“People like that can’t be trusted. If she was fighting with the man, she may be trying to get him into trouble.”The offhand, dismissive tone of his comment hit me as hard as the words themselves. People like that? My sister had told me, many times, how people pretended not to see her when she was homeless. They don’t think a junkie deserves to share the same sidewalk as them, she’d said. I knew from experience that an addict could lie about anything to get a fix, but that didn’t mean they didn’t know what the truth was, or wouldn’t tell it in other circumstances.(From The Next One to Fall)
Trust is often represented as an all-or-nothing proposition, as if your only options are to trust another person completely, or not at all. For me, and for my characters, there are levels of trust, some shallow and some with roots like ancient trees. It can get complicated sometimes, because an otherwise trustworthy person might have a blind spot that makes them unreliable on a certain subject (or about a particular person), while even the sketchiest of characters may be worthy of trust under certain circumstances.
Several reviewers have mentioned how Lily Moore is surrounded by untrustworthy characters (with the exception of her best friend, Jesse Robb) in THE NEXT ONE TO FALL. This isn't an inaccurate description — not by a long shot — but it intrigues me, because no one ever seems to think about how untrustworthy Lily must seem to the Peruvian characters in the book. Lily is, after all, insisting that a woman was murdered at Machu Picchu without the slightest shred of evidence to support her. The only thing Lily can tell the police is that the dying woman spoke to her, telling her that her boyfriend wanted rid of her. But the physical evidence at the scene doesn't match the dead woman's story, and Lily's left to do the job of reconciling the pieces that don't fit. To some of the Peruvians, Lily seems like another spoiled tourist, one who may be on drugs (given that the country gets some travelers with a keen interest in natural hallucinogens and other drugs, it's not an outlandish thing for them to think). There's a cultural divide, and an economic one, that makes trust almost impossible.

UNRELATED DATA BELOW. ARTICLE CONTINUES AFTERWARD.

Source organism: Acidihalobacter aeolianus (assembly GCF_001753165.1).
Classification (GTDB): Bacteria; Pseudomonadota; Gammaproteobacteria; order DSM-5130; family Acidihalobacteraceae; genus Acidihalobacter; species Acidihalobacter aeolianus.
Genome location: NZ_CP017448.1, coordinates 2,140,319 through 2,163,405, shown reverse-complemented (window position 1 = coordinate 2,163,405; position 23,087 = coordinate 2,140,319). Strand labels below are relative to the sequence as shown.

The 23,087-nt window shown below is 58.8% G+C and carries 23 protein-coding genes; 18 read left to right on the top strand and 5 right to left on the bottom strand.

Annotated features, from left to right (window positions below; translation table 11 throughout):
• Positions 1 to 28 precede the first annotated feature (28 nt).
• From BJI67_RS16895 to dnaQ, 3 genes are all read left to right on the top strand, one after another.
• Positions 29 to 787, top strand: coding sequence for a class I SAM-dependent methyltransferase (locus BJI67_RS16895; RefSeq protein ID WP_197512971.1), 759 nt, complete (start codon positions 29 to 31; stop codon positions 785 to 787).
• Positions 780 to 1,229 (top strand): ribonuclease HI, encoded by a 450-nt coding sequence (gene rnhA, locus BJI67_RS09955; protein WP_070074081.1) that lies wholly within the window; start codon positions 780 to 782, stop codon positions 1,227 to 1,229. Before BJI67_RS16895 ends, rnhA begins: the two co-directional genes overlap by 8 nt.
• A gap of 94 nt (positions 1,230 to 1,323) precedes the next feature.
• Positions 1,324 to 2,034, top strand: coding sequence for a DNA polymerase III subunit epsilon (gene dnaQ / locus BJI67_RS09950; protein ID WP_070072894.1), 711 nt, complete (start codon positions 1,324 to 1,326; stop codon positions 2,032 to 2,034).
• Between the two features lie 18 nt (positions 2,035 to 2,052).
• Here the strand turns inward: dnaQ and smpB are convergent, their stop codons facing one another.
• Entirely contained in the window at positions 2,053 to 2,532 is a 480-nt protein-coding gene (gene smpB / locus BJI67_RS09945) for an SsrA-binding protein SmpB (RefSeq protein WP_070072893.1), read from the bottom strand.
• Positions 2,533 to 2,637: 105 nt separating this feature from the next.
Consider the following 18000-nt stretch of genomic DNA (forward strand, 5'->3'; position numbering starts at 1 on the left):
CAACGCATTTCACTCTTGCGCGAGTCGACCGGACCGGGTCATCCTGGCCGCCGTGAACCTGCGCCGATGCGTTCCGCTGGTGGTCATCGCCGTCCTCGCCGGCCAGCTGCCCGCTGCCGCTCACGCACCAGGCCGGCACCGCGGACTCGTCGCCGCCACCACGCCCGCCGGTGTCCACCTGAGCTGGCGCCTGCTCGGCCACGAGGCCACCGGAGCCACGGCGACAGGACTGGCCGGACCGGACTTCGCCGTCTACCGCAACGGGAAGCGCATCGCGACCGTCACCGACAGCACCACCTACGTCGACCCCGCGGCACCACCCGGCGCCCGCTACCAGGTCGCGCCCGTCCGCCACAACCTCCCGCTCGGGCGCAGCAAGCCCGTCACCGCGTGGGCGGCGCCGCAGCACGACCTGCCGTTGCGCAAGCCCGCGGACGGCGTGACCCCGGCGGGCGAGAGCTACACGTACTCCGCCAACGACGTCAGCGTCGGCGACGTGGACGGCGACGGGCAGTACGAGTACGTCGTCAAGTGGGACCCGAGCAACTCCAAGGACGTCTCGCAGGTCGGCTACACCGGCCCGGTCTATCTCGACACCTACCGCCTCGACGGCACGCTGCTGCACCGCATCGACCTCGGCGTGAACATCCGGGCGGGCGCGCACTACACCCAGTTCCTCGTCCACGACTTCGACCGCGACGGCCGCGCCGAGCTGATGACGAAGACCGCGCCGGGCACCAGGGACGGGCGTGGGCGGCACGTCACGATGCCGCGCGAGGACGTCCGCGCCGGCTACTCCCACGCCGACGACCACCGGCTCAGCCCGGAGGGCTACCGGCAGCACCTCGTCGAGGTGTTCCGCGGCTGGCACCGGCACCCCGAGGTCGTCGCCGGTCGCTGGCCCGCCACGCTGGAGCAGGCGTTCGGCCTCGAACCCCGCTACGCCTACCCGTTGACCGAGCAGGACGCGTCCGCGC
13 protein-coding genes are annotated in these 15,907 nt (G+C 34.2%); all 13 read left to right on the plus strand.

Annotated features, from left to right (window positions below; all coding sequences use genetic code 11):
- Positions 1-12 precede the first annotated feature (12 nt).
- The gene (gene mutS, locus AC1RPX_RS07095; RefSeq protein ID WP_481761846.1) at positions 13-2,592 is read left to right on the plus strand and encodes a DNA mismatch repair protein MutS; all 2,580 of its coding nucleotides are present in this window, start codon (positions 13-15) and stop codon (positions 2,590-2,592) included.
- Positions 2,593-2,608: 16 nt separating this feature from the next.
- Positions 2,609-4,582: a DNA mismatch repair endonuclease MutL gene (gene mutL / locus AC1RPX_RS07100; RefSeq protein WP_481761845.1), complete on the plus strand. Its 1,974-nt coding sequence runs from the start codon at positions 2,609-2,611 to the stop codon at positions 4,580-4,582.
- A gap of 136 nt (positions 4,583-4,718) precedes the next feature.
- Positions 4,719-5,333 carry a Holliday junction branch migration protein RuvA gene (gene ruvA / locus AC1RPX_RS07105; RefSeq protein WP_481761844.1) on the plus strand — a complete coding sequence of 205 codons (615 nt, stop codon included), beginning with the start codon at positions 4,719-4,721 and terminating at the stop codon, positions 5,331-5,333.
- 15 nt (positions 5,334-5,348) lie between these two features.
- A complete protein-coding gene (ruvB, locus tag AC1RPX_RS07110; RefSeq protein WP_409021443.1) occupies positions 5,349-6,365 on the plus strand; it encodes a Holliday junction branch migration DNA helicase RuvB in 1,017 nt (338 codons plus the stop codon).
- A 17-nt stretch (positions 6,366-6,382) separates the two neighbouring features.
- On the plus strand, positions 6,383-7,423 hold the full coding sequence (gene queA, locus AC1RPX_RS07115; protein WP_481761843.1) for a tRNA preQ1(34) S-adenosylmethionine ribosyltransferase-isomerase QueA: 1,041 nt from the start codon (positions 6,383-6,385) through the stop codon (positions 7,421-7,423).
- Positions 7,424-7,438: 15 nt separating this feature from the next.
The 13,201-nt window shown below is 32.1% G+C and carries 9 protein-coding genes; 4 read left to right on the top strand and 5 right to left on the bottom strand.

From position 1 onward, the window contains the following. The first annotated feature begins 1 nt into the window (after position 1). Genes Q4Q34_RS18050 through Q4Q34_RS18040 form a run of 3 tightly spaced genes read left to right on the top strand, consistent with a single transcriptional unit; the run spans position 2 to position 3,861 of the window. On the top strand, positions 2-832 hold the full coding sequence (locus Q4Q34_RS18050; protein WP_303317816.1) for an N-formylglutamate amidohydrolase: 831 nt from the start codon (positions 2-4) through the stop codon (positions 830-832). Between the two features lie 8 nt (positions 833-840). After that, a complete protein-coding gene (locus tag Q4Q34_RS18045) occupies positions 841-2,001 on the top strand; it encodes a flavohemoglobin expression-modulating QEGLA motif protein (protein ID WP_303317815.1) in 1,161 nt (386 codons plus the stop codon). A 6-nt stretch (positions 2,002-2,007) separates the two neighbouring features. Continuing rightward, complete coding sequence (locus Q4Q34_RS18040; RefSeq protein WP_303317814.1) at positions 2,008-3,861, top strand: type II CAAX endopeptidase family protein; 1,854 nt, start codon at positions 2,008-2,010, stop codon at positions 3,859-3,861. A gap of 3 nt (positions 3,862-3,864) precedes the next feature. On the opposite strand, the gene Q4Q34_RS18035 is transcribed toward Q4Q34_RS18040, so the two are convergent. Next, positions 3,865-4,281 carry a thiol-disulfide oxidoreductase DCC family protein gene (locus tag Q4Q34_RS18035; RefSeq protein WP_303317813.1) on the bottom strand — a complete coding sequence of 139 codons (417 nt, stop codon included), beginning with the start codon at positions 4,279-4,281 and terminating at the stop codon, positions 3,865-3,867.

Because I write from Lily's point of view, it's easy for readers to trust her. After all, they saw her on the mountain with the dying woman, and they heard their conversation. But as I write, I'm conscious of other characters' points of view, and how Lily must appear in their eyes. And Lily, while she's honest with the reader about what she sees and hears and feels, isn't always correct in the conclusions she draws about people. (One of the joys of writing THE NEXT ONE TO FALL was exploring Lily's relationship with Felipe Vargas, a Peruvian cop; their mutual loathing turns into something much more interesting.)
Even Len Wolven, the man with a trail of dead and missing women behind him, is suspicious of Lily's motives for coming after him in THE NEXT ONE TO FALL. Neither he nor his wealthy family believe Lily is out for justice; they suspect that she's trying to extort money from them.
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I'm on the road again, this time in Canada; check out the album of my launch party for THE NEXT ONE TO FALL, and the album for the book tour. Next up: Denver's Tattered Cover on March 23rd, Noir at the Bar Los Angeles on March 25th, Mysterious Galaxy in San Diego on March 26th, Mysteries to Die For in Thousand Oaks, CA, on March 28th, Left Coast Crime (March 29-April 1), Book Passage in San Francisco on April 2nd, and a Mystery Readers International Literary Salon on April 3rd. Check out my calendar for more events and conferences!